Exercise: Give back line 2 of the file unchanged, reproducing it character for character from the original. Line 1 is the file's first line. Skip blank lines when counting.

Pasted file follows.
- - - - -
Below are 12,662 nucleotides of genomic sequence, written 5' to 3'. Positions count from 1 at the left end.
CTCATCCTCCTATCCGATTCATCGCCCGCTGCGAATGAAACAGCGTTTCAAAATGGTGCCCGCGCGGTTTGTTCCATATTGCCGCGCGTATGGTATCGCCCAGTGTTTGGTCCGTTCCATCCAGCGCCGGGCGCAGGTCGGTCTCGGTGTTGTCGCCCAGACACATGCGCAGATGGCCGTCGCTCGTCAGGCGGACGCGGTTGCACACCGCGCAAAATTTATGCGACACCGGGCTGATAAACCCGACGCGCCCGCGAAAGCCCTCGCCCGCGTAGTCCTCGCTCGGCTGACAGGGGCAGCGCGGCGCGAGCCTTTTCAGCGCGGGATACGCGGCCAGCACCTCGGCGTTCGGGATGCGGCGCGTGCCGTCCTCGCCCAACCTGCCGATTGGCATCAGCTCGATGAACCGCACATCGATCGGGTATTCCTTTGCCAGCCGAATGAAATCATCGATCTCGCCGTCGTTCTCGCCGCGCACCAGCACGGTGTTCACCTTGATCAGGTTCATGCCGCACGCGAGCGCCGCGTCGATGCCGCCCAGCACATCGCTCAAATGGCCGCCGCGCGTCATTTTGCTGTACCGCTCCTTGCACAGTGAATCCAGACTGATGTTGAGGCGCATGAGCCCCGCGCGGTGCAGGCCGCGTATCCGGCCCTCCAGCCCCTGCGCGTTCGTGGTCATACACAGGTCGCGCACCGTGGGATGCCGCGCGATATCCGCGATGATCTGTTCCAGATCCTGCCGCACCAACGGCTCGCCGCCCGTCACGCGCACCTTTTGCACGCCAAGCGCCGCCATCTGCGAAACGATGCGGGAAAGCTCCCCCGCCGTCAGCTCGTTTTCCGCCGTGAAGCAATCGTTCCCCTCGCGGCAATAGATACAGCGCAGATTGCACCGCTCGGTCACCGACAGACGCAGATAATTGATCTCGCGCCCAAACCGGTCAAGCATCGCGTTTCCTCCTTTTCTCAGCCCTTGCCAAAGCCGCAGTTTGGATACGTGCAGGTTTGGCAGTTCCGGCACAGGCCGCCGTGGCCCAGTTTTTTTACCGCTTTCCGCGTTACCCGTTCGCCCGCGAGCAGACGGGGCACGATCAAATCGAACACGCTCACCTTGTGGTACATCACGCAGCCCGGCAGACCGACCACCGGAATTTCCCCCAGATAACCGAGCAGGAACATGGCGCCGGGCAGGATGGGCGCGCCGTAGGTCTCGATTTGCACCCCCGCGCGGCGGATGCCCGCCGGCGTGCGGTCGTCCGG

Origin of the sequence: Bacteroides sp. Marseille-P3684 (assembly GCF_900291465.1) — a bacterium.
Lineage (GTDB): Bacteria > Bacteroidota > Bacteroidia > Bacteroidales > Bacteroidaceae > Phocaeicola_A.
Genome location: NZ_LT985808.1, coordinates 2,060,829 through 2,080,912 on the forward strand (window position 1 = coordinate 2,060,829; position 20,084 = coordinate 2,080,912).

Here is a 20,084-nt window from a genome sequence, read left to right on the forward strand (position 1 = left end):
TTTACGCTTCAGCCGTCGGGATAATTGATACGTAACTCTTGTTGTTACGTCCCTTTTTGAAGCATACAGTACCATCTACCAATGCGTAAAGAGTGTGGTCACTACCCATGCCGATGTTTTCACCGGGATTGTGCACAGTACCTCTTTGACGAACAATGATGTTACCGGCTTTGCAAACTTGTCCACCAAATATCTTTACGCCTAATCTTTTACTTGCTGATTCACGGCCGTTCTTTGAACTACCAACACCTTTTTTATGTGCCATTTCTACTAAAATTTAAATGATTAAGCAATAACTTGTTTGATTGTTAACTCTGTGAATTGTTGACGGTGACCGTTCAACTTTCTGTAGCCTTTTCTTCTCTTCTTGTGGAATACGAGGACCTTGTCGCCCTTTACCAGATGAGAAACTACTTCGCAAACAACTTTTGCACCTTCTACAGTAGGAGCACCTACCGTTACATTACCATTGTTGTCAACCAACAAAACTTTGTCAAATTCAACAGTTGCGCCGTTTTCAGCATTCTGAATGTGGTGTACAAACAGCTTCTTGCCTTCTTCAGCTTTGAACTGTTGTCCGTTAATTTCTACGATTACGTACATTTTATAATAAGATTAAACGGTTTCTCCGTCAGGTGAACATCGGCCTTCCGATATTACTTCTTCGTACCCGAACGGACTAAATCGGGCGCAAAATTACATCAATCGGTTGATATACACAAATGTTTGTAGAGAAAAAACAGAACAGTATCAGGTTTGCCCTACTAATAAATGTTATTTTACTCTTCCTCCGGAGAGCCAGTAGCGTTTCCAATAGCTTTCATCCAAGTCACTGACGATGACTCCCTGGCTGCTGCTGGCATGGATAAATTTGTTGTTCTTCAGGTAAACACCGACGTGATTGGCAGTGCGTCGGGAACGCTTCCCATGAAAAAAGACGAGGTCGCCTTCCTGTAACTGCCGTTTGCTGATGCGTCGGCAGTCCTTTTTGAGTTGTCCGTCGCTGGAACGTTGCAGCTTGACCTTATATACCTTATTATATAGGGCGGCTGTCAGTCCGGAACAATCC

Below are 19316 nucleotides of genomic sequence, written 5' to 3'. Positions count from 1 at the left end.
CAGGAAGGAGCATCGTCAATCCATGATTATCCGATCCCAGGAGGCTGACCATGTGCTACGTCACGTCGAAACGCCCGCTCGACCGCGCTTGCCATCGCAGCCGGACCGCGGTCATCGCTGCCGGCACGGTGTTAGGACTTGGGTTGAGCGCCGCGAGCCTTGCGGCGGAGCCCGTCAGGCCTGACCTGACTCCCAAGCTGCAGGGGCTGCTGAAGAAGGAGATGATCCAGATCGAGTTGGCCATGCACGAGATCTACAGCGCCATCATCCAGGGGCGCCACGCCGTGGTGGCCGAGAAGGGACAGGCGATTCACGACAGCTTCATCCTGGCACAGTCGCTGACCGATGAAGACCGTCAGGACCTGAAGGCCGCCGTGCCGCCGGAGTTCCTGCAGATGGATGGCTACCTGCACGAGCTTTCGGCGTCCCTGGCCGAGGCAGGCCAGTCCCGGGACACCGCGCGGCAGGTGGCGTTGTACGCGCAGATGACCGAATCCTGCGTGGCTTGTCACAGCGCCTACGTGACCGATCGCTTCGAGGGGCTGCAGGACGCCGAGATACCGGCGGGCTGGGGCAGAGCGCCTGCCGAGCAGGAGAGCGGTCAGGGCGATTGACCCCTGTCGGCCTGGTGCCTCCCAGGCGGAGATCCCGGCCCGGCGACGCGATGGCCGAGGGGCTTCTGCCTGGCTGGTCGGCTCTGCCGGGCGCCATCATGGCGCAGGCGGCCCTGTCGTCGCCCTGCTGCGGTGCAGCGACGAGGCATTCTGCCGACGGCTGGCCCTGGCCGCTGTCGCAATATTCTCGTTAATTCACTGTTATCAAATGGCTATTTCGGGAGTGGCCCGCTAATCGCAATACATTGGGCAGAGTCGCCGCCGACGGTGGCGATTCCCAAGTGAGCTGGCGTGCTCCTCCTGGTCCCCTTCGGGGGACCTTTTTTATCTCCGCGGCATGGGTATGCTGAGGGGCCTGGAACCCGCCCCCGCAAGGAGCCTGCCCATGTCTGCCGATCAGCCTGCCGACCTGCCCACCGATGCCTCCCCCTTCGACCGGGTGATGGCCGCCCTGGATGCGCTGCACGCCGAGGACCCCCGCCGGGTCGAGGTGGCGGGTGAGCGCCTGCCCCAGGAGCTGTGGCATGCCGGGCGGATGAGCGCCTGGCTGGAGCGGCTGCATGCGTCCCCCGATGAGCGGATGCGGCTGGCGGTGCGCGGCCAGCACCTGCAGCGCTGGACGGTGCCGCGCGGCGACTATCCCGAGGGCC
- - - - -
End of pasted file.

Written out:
CTCATCCTCCTATCCGATTCATCGCCCGCTGCGAATGAAACAGCGTTTCAAAATGGTGCCCGCGCGGTTTGTTCCATATTGCCGCGCGTATGGTATCGCCCAGTGTTTGGTCCGTTCCATCCAGCGCCGGGCGCAGGTCGGTCTCGGTGTTGTCGCCCAGACACATGCGCAGATGGCCGTCGCTCGTCAGGCGGACGCGGTTGCACACCGCGCAAAATTTATGCGACACCGGGCTGATAAACCCGACGCGCCCGCGAAAGCCCTCGCCCGCGTAGTCCTCGCTCGGCTGACAGGGGCAGCGCGGCGCGAGCCTTTTCAGCGCGGGATACGCGGCCAGCACCTCGGCGTTCGGGATGCGGCGCGTGCCGTCCTCGCCCAACCTGCCGATTGGCATCAGCTCGATGAACCGCACATCGATCGGGTATTCCTTTGCCAGCCGAATGAAATCATCGATCTCGCCGTCGTTCTCGCCGCGCACCAGCACGGTGTTCACCTTGATCAGGTTCATGCCGCACGCGAGCGCCGCGTCGATGCCGCCCAGCACATCGCTCAAATGGCCGCCGCGCGTCATTTTGCTGTACCGCTCCTTGCACAGTGAATCCAGACTGATGTTGAGGCGCATGAGCCCCGCGCGGTGCAGGCCGCGTATCCGGCCCTCCAGCCCCTGCGCGTTCGTGGTCATACACAGGTCGCGCACCGTGGGATGCCGCGCGATATCCGCGATGATCTGTTCCAGATCCTGCCGCACCAACGGCTCGCCGCCCGTCACGCGCACCTTTTGCACGCCAAGCGCCGCCATCTGCGAAACGATGCGGGAAAGCTCCCCCGCCGTCAGCTCGTTTTCCGCCGTGAAGCAATCGTTCCCCTCGCGGCAATAGATACAGCGCAGATTGCACCGCTCGGTCACCGACAGACGCAGATAATTGATCTCGCGCCCAAACCGGTCAAGCATCGCGTTTCCTCCTTTTCTCAGCCCTTGCCAAAGCCGCAGTTTGGATACGTGCAGGTTTGGCAGTTCCGGCACAGGCCGCCGTGGCCCAGTTTTTTTACCGCTTTCCGCGTTACCCGTTCGCCCGCGAGCAGACGGGGCACGATCAAATCGAACACGCTCACCTTGTGGTACATCACGCAGCCCGGCAGACCGACCACCGGAATTTCCCCCAGATAACCGAGCAGGAACATGGCGCCGGGCAGGATGGGCGCGCCGTAGGTCTCGATTTGCACCCCCGCGCGGCGGATGCCCGCCGGCGTGCGGTCGTCCGG